Question about the gradient of a function

  • Thread starter pamparana
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Hello everyone,

This might be a bit of a silly question. Just looking at the definition of a gradient of a scalar field in wikipedia:

http://en.wikipedia.org/wiki/Gradient" [Broken]

So, the gradient points in the direction of the greatest increase in scalar field.

From the definition with the partial derivatives, it is not clear to me why that vector should point in the direction of greatest increase though. I understand how one computes the gradient but from that definition how can one conclude that this will point in the direction of greatest change?

Many thanks for any help you can give me.

Cheers,
Luc
 
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  • #2
LCKurtz
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Think about the directional derivative of f at a point P in the direction of a unit vector u:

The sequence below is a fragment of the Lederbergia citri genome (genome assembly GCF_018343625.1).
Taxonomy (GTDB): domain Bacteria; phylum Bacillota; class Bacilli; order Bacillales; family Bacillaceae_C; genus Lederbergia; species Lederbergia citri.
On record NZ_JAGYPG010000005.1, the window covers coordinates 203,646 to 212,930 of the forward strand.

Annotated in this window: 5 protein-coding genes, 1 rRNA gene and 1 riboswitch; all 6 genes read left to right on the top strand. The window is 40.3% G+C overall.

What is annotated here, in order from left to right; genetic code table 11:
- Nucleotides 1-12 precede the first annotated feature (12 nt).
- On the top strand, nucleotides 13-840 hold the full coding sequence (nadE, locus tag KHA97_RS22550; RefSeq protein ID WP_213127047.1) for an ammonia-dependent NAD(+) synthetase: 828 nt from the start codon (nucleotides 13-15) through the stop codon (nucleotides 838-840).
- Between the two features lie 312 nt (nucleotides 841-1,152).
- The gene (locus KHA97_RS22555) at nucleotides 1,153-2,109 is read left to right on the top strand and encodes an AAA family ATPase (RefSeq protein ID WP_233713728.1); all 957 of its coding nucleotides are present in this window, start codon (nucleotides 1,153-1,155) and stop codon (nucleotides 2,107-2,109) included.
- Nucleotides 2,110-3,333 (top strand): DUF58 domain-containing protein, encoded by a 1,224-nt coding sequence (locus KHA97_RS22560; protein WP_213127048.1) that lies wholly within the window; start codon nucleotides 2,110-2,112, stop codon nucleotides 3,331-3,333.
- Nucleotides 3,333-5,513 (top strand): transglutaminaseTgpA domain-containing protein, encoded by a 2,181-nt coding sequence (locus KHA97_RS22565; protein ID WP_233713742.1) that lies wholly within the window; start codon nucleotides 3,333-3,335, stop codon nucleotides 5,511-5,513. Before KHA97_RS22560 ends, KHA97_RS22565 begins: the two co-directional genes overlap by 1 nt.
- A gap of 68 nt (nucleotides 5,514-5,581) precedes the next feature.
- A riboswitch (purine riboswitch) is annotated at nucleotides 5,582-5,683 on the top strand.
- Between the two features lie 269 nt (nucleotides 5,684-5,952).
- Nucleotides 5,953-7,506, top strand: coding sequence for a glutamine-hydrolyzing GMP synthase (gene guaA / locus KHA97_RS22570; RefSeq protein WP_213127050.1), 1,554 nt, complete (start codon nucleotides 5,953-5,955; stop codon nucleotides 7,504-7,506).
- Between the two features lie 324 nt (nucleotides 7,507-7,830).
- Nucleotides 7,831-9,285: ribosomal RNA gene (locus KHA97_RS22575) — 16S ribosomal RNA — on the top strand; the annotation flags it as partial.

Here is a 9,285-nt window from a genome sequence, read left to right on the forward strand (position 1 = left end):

[tex]D_{\hat u}f(P) = \nabla f (P)\cdot \hat u = |\nabla f(P)| |\hat u|\cos(\theta)= |\nabla f(P)| \cos(\theta)[/tex]

where [itex]\theta[/itex] is the angle between u and the gradient. Notice that the only variable in this equation is the direction of u. The directional derivative will be max when [itex]\cos\theta[/itex] = 1, which is when [itex]\theta= 0[/itex] which says u is pointed in the direction of the gradient. So the gradient must point in the direction of max rate of change at P.
 
  • #3
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Ah! That makes sense. Many thanks for the explanation. Much appreciated.

Luc
 

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